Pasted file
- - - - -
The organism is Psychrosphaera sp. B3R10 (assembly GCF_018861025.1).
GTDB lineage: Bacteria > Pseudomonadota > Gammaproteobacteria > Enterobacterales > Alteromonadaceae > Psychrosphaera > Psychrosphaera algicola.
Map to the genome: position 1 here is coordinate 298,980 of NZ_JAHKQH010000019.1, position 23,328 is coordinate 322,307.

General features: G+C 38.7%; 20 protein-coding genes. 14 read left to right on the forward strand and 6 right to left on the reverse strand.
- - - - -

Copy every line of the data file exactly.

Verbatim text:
The organism is Psychrosphaera sp. B3R10 (assembly GCF_018861025.1).
GTDB lineage: Bacteria > Pseudomonadota > Gammaproteobacteria > Enterobacterales > Alteromonadaceae > Psychrosphaera > Psychrosphaera algicola.
Map to the genome: position 1 here is coordinate 298,980 of NZ_JAHKQH010000019.1, position 23,328 is coordinate 322,307.

General features: G+C 38.7%; 20 protein-coding genes. 14 read left to right on the forward strand and 6 right to left on the reverse strand.